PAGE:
Uber operates on a global scale across more than 600 cities, with our apps relying entirely on wireless connectivity from over 4,500 mobile carriers. To deliver the real-time performance expected from Uber’s users, our mobile apps require low-latency and highly reliable network communication. Unfortunately, the HTTP/2 stack fares poorly in dynamic, lossy wireless networks, and we learned that poor performance can often be traced directly to Transmission Control Protocol (TCP) implementations buried in OS kernels.
To address these pain points, we adopted the QUIC protocol, a stream-multiplexed modern transport protocol implemented over UDP, which enables us to better control the transport protocol performance. QUIC is currently being standardized by the Internet Engineering Task Force (IETF) as HTTP/3.
After thorough testing of QUIC, we concluded that integrating QUIC in our apps would reduce the tail-end latencies compared to TCP. We witnessed a reduction of 10-30 percent in tail-end latencies for HTTPS traffic at scale in our rider and driver apps. In addition to improving the performance of our apps in low connectivity networks, QUIC gives us end-to-end control over the flow of packets in the user space.
In this article, we share our experiences optimizing TCP performance for Uber’s apps by moving to a network stack that supports the QUIC protocol.
State of the Art: TCP
On today’s Internet, TCP is the most widely adopted transport protocol for carrying HTTPS traffic. TCP provides a reliable byte stream, dealing with the complexities of network congestion and link layer losses. The widespread use of TCP for HTTPS traffic is mainly attributed to ubiquity (almost every OS includes TCP), availability on a wide range of infrastructure, such as load balancers, HTTPS proxies, and CDNs, and it’s out-of-the-box functionality for most platforms and networks.
Most users access Uber’s services on the move, and the tail-end latencies of our applications running on TCP were far from meeting the requirements of the real-time nature of our HTTPS traffic. Specifically, users perceived high tail-end latencies across the world. In Figure 1, below, we plot the tail-end latencies of our HTTPS network calls across major cities:
Although the latencies in India and Brazil’s networks were worse than those in the US and UK, the tail-end latencies are significantly higher than the average latencies, even in the case of the US and UK.
TCP Performance over wireless
TCP was originally designed for wired networks, which have largely predictable links. However, wireless networks have unique characteristics and challenges. Firstly, wireless networks are susceptible to losses from interference and signal attenuation. For instance, WiFi networks are susceptible to interference from microwaves, bluetooth, and other types of radio waves. Cellular networks are affected by signal loss (or path loss) due to reflection/absorption by things in the environment, such as buildings, and interference from neighboring base stations. These result in much higher (e.g: 4-10x) and variable Round-trip times (RTTs) and packet loss than wired counterparts.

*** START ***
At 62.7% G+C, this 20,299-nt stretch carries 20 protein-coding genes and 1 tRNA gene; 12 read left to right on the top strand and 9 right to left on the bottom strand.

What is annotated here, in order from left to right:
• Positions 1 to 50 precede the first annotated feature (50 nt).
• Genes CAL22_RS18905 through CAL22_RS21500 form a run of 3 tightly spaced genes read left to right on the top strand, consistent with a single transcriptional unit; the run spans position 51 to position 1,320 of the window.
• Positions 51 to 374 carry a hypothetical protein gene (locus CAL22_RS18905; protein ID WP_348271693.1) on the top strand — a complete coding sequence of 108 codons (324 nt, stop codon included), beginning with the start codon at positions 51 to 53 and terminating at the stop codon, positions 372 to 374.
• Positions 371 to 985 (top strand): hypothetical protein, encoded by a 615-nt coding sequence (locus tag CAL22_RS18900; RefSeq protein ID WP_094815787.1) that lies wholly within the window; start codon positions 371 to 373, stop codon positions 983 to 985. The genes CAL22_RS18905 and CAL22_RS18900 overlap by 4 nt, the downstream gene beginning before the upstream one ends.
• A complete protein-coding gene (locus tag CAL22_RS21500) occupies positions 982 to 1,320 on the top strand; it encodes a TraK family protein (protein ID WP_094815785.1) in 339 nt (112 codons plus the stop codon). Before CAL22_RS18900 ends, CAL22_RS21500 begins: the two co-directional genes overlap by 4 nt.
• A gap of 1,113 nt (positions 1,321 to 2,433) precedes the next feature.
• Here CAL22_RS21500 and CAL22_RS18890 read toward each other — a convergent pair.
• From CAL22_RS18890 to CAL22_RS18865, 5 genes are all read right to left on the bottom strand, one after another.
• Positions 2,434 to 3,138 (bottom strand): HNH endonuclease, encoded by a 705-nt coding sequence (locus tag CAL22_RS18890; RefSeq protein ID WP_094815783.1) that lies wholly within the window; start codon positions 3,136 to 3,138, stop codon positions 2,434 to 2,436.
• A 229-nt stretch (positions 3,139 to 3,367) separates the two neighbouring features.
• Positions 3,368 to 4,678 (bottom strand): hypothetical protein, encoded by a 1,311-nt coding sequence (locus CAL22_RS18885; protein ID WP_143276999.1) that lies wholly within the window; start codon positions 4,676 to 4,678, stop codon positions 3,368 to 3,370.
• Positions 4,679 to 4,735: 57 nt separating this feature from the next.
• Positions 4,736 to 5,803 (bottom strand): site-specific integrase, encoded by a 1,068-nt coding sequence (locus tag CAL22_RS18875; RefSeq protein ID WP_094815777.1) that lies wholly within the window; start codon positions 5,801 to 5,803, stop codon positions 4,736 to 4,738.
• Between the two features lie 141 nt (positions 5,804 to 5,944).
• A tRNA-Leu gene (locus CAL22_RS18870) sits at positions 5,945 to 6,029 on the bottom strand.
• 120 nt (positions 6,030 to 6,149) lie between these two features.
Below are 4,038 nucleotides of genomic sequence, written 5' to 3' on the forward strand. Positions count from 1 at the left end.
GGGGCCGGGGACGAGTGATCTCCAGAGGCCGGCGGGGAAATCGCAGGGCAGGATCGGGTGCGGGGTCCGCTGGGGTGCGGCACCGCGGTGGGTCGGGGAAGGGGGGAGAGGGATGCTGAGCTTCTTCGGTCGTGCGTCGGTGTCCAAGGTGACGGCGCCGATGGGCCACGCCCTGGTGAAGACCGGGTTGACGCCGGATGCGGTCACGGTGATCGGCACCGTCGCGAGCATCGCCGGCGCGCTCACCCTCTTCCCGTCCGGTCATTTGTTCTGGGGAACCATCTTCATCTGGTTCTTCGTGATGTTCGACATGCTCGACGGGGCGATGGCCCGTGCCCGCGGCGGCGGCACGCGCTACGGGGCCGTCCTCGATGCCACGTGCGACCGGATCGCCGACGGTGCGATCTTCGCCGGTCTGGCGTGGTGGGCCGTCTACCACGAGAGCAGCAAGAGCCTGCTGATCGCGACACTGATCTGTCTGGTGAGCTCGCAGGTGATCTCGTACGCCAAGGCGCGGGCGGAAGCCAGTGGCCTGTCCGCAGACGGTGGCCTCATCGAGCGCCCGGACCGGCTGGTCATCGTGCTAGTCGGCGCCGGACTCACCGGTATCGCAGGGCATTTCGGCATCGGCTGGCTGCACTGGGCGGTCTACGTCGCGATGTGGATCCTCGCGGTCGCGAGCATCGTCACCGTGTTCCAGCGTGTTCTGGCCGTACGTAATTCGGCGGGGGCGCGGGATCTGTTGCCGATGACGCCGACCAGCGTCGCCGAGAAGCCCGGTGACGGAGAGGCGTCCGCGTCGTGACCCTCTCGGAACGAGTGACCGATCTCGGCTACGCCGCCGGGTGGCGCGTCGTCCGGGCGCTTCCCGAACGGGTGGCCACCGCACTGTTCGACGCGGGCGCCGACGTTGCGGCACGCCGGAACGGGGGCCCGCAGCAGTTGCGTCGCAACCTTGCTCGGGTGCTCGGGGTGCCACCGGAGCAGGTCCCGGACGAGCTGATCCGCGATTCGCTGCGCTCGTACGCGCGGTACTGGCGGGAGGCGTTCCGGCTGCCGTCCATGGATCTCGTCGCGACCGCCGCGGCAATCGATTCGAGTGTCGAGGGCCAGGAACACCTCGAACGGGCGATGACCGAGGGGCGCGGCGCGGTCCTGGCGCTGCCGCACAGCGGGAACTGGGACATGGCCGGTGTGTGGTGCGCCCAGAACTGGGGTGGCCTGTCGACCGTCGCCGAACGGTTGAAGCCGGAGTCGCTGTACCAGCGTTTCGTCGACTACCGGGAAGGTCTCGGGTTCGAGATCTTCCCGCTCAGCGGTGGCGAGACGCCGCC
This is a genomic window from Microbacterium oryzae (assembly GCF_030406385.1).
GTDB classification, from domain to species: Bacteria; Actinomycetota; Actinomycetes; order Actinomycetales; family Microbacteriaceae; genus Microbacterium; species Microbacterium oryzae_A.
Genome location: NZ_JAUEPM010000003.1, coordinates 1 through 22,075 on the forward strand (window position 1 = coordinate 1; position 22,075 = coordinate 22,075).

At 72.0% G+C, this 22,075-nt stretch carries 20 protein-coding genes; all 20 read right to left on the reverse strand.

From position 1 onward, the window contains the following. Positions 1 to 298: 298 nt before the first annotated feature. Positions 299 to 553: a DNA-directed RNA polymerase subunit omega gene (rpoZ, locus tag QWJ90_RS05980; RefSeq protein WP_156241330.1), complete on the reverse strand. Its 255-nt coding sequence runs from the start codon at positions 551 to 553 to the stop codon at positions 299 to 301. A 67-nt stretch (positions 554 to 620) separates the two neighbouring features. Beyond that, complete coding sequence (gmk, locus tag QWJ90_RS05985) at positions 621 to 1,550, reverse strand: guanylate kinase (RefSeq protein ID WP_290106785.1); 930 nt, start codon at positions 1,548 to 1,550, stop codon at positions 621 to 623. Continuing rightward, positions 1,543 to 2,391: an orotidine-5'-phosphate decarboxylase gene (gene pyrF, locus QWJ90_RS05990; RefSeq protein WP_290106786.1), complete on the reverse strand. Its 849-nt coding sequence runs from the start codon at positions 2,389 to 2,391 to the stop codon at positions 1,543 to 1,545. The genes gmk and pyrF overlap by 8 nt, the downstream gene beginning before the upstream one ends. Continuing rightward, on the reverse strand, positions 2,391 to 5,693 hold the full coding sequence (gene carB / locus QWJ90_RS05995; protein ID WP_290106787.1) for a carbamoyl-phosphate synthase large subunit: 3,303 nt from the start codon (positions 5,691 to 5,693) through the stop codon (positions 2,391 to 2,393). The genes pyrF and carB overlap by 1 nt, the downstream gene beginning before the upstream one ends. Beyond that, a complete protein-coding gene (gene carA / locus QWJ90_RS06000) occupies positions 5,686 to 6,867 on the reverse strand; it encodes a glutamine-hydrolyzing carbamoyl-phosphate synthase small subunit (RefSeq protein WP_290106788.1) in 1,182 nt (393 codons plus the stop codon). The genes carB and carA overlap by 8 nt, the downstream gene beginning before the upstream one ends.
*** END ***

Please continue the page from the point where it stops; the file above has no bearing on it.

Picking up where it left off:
To overcome intermittent fluctuations in bandwidth and loss, cellular networks typically employ large buffers to absorb traffic bursts. Large buffers can cause excessive queueing, causing longer delays. TCP often interprets such queuing as loss due to time out durations, so it tends to retransmit and further fill up the buffer. This problem, known as bufferbloat, is a major challenge in today’s Internet.
Finally, cellular network performance varies significantly across carriers, regions, and time. In Figure 2, below, we plot the median latencies of HTTPS traffic in Uber’s rider app across hexagons of 2 kilometers for two major mobile carriers in Delhi, India. As can be seen in the figure, the network performance varies significantly across the hexagons in the same city. Also, the performance is significantly different for two of the top carriers. Factors such as user access patterns based on location and time, user mobility, and the network deployment of the carrier based on the density of the towers and the proportion of the types of networks (LTE, 3G, etc.) cause network load variations across location and carriers.
In addition to varying across locations, the cellular network performance varies over time. As shown in Figure 3, below, the median latency across two kilometer hexagons for the same region within Delhi and the same carrier fluctuates across the days of the week. We also saw variations within finer time scales, such as within a day and an hour.
The above characteristics translate into inefficiencies in TCP’s performance on wireless networks. However, before looking into alternatives to TCP, we wanted to develop a key understanding of the problem space by assessing the following considerations:
- Is TCP the main contributor to the high tail-end latencies on our mobile applications?
- Do current networks have significantly high RTT variance and losses?
- What is the impact of the high RTTs and losses on the performance of TCP?
TCP performance analysis
To better understand how we analyze TCP performance, let’s first briefly explain how TCP transfers data from a sender to a receiver. Initially, the sender sets up a TCP connection by performing a three-way handshake: the sender transmits a SYN packet, waits for a SYN-ACK packet from the receiver, then sends an ACK packet. An additional two to three round trips are spent on setting up a TLS connection. Each data packet is ACKed by the receiver to ensure reliable delivery.